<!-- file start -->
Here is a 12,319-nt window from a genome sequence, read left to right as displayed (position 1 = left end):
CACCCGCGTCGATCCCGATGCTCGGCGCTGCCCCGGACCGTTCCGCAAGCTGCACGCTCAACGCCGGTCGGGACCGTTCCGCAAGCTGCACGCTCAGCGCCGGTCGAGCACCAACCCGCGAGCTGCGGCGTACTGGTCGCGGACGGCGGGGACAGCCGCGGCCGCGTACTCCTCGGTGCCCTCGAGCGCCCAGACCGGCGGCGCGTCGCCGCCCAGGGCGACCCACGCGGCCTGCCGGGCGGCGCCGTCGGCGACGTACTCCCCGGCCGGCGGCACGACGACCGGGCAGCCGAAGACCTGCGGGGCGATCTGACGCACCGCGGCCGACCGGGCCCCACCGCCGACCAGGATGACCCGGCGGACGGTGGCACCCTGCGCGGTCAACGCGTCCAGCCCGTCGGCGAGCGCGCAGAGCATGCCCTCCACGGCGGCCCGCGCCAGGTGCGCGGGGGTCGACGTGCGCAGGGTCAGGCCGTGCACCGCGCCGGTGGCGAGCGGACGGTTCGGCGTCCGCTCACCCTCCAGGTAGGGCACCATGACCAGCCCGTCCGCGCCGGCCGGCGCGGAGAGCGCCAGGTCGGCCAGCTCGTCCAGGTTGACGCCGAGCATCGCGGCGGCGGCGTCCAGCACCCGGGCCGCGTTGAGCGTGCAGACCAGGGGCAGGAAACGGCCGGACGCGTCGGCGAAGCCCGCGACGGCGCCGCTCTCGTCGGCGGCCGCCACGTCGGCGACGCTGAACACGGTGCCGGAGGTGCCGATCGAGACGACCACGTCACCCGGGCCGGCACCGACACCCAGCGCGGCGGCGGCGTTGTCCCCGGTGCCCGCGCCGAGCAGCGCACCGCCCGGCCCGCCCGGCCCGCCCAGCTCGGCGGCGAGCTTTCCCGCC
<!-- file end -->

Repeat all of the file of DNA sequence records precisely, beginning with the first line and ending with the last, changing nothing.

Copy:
Here is a 12,319-nt window from a genome sequence, read left to right as displayed (position 1 = left end):
CACCCGCGTCGATCCCGATGCTCGGCGCTGCCCCGGACCGTTCCGCAAGCTGCACGCTCAACGCCGGTCGGGACCGTTCCGCAAGCTGCACGCTCAGCGCCGGTCGAGCACCAACCCGCGAGCTGCGGCGTACTGGTCGCGGACGGCGGGGACAGCCGCGGCCGCGTACTCCTCGGTGCCCTCGAGCGCCCAGACCGGCGGCGCGTCGCCGCCCAGGGCGACCCACGCGGCCTGCCGGGCGGCGCCGTCGGCGACGTACTCCCCGGCCGGCGGCACGACGACCGGGCAGCCGAAGACCTGCGGGGCGATCTGACGCACCGCGGCCGACCGGGCCCCACCGCCGACCAGGATGACCCGGCGGACGGTGGCACCCTGCGCGGTCAACGCGTCCAGCCCGTCGGCGAGCGCGCAGAGCATGCCCTCCACGGCGGCCCGCGCCAGGTGCGCGGGGGTCGACGTGCGCAGGGTCAGGCCGTGCACCGCGCCGGTGGCGAGCGGACGGTTCGGCGTCCGCTCACCCTCCAGGTAGGGCACCATGACCAGCCCGTCCGCGCCGGCCGGCGCGGAGAGCGCCAGGTCGGCCAGCTCGTCCAGGTTGACGCCGAGCATCGCGGCGGCGGCGTCCAGCACCCGGGCCGCGTTGAGCGTGCAGACCAGGGGCAGGAAACGGCCGGACGCGTCGGCGAAGCCCGCGACGGCGCCGCTCTCGTCGGCGGCCGCCACGTCGGCGACGCTGAACACGGTGCCGGAGGTGCCGATCGAGACGACCACGTCACCCGGGCCGGCACCGACACCCAGCGCGGCGGCGGCGTTGTCCCCGGTGCCCGCGCCGAGCAGCGCACCGCCCGGCCCGCCCGGCCCGCCCAGCTCGGCGGCGAGCTTTCCCGCC